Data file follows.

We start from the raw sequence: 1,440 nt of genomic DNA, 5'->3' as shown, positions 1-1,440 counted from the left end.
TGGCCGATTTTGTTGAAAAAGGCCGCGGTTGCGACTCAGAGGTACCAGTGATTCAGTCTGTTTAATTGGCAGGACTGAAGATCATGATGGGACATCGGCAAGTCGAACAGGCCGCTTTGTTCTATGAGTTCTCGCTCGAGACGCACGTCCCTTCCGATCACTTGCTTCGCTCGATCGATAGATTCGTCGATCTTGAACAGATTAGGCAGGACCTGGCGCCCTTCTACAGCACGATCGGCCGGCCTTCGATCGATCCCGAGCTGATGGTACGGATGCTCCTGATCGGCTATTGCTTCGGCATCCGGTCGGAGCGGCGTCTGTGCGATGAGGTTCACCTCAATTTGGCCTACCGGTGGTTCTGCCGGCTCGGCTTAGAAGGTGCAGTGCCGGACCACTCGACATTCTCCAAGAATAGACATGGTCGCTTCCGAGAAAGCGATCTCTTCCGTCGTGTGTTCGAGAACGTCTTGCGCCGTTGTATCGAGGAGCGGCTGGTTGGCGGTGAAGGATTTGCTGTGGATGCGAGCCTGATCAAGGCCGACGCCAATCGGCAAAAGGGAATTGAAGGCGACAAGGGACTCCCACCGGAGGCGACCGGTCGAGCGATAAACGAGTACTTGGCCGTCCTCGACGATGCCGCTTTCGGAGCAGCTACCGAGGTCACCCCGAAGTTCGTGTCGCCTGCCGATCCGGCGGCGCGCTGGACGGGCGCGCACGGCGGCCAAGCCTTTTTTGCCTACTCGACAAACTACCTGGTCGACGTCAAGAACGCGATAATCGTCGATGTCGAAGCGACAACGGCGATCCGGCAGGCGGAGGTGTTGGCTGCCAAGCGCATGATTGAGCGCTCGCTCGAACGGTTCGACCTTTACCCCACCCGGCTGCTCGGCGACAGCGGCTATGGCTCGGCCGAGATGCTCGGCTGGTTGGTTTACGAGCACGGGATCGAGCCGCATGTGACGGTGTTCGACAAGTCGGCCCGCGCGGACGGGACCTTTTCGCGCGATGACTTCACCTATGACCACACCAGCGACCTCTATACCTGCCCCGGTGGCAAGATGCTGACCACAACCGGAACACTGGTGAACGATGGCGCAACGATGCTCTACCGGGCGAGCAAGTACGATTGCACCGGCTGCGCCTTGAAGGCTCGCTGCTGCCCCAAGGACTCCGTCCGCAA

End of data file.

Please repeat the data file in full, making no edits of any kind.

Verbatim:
We start from the raw sequence: 1,440 nt of genomic DNA, 5'->3' as shown, positions 1-1,440 counted from the left end.
TGGCCGATTTTGTTGAAAAAGGCCGCGGTTGCGACTCAGAGGTACCAGTGATTCAGTCTGTTTAATTGGCAGGACTGAAGATCATGATGGGACATCGGCAAGTCGAACAGGCCGCTTTGTTCTATGAGTTCTCGCTCGAGACGCACGTCCCTTCCGATCACTTGCTTCGCTCGATCGATAGATTCGTCGATCTTGAACAGATTAGGCAGGACCTGGCGCCCTTCTACAGCACGATCGGCCGGCCTTCGATCGATCCCGAGCTGATGGTACGGATGCTCCTGATCGGCTATTGCTTCGGCATCCGGTCGGAGCGGCGTCTGTGCGATGAGGTTCACCTCAATTTGGCCTACCGGTGGTTCTGCCGGCTCGGCTTAGAAGGTGCAGTGCCGGACCACTCGACATTCTCCAAGAATAGACATGGTCGCTTCCGAGAAAGCGATCTCTTCCGTCGTGTGTTCGAGAACGTCTTGCGCCGTTGTATCGAGGAGCGGCTGGTTGGCGGTGAAGGATTTGCTGTGGATGCGAGCCTGATCAAGGCCGACGCCAATCGGCAAAAGGGAATTGAAGGCGACAAGGGACTCCCACCGGAGGCGACCGGTCGAGCGATAAACGAGTACTTGGCCGTCCTCGACGATGCCGCTTTCGGAGCAGCTACCGAGGTCACCCCGAAGTTCGTGTCGCCTGCCGATCCGGCGGCGCGCTGGACGGGCGCGCACGGCGGCCAAGCCTTTTTTGCCTACTCGACAAACTACCTGGTCGACGTCAAGAACGCGATAATCGTCGATGTCGAAGCGACAACGGCGATCCGGCAGGCGGAGGTGTTGGCTGCCAAGCGCATGATTGAGCGCTCGCTCGAACGGTTCGACCTTTACCCCACCCGGCTGCTCGGCGACAGCGGCTATGGCTCGGCCGAGATGCTCGGCTGGTTGGTTTACGAGCACGGGATCGAGCCGCATGTGACGGTGTTCGACAAGTCGGCCCGCGCGGACGGGACCTTTTCGCGCGATGACTTCACCTATGACCACACCAGCGACCTCTATACCTGCCCCGGTGGCAAGATGCTGACCACAACCGGAACACTGGTGAACGATGGCGCAACGATGCTCTACCGGGCGAGCAAGTACGATTGCACCGGCTGCGCCTTGAAGGCTCGCTGCTGCCCCAAGGACTCCGTCCGCAA